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Gilbane Building Co. and C.D. Smith Partner for $456M Expansion of the Baird Center in Downtown Milwaukee

by: Debra Wood
Crews for the joint venture of Gilbane Building Co. and C.D. Smith are using a tower crane on the Baird Center expansion in downtown Milwaukee.
Crews for the joint venture of Gilbane Building Co. and C.D. Smith are using a tower crane on the Baird Center expansion in downtown Milwaukee.
A rendering of the new expansion of the Baird Center.
A rendering of the new expansion of the Baird Center.
A rendering of the completed Baird Center expansion.
A rendering of the completed Baird Center expansion.
A worker guides lumber into place.
A worker guides lumber into place.
Foundation work progresses in October 2022.
Foundation work progresses in October 2022.
A worker installing plywood on the project.
A worker installing plywood on the project.
Crews work on the steel structure.
Crews work on the steel structure.
A C.D. Smith employee works on the project.
A C.D. Smith employee works on the project.
The Wisconsin Center District, owner of the Baird Center in downtown Milwaukee, has embarked on a $456 million expansion of the convention center.

“We were turning away business, because of the limitations of our facility,” says Marty Brooks, President and CEO of the Wisconsin Center District (WCD). “We were losing ground to comparable markets. Many of our regular clients were outgrowing our space.”

WCD leadership met with its sales team and other important partners to discuss the issues and decided to seek authorization to expand its convention center. Officials from WCD visited other convention centers around the country to learn what has worked well and what has not in their centers. They also talked with meeting planners. The Baird Center is the largest convention center in the state.

“We needed to demonstrate that this was an important project, not just for the WCD, but for the region,” Brooks says. “We presented the economic impact and the sustainability, that the building was using best practices.”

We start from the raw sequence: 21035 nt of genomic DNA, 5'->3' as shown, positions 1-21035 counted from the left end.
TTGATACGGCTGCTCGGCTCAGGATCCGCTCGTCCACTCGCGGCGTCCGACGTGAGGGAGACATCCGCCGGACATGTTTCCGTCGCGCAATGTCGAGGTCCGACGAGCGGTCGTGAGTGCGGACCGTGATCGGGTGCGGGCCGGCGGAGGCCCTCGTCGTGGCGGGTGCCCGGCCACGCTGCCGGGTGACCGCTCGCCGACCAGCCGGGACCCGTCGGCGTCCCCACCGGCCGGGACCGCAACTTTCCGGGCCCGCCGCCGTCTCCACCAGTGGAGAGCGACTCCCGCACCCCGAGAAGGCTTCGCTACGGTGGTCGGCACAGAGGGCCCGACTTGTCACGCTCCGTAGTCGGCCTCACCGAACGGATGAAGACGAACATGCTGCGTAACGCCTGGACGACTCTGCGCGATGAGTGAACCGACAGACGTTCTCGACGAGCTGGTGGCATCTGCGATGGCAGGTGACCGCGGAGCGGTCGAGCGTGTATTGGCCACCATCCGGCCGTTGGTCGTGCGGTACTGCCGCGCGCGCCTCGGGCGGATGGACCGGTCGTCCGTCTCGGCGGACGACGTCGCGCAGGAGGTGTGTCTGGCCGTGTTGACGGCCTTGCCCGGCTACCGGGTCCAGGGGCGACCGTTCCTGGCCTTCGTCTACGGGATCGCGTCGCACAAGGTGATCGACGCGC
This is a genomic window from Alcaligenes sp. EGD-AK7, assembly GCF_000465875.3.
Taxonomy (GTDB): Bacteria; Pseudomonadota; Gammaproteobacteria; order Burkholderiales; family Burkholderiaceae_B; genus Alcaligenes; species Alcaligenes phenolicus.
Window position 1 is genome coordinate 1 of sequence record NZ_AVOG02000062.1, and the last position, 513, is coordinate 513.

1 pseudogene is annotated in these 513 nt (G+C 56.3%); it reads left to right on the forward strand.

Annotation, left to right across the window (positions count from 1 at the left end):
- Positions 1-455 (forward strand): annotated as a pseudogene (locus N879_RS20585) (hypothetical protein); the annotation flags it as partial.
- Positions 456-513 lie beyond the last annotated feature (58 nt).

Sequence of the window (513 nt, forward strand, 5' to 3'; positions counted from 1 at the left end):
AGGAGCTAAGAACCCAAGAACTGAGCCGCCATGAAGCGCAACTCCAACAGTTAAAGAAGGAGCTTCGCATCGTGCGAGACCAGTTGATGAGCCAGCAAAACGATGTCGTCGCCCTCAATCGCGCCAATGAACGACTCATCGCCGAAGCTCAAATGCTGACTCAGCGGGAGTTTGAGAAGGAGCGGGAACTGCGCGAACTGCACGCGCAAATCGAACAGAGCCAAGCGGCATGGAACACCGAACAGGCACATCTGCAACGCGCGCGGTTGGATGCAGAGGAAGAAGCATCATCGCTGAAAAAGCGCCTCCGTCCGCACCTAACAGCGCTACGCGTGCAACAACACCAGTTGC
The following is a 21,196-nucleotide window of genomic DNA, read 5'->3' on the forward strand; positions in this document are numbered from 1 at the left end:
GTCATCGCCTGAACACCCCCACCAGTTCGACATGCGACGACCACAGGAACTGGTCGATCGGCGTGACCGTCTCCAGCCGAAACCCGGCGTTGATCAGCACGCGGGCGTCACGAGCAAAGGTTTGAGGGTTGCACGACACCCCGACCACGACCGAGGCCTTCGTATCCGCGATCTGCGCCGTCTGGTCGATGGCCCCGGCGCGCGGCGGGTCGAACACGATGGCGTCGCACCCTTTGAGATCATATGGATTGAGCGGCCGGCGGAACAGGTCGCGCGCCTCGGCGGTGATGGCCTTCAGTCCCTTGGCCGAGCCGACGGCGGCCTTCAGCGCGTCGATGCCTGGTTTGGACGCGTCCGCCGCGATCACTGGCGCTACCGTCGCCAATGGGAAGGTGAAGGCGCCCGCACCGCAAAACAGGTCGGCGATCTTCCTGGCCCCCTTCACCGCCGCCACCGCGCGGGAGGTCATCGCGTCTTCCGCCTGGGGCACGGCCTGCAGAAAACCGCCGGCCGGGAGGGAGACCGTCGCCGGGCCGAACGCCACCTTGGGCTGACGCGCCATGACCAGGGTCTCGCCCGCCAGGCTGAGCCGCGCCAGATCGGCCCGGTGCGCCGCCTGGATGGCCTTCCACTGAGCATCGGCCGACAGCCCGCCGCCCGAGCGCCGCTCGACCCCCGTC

Doubling Space
The Baird Center, formerly known as the Wisconsin Center, remained open and operating during the expansion. WCD did not cancel any business and kept selling space during construction. Some days, workers could not make noise or vibrations because of the events taking place. “It wasn’t an easy task and required coordination,” Brooks says.

The 650,000-square-foot expansion will double the convention center’s size to 1.3 million square feet. The new facilities will include a rooftop ballroom with an outdoor terrace; a 300,000-square-foot exhibition hall under the ballroom, again with an outdoor terrace; prefunction spaces; and 24 meeting rooms, 12 on the first level and 12 on the second in addition to the south building’s 28 existing meeting rooms. It will allow multiple meetings to take place simultaneously.

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“A lot of the focus of the expansion has been given to public spaces,” Brooks says. “There is ample space surrounding those spaces to plug into power. We will have robust cell and Wi-Fi networks.”

The third level of the expansion cantilevers over the sidewalk. WCD obtained air rights from the city. It created more space for the ballroom and a cover to the second-floor patio.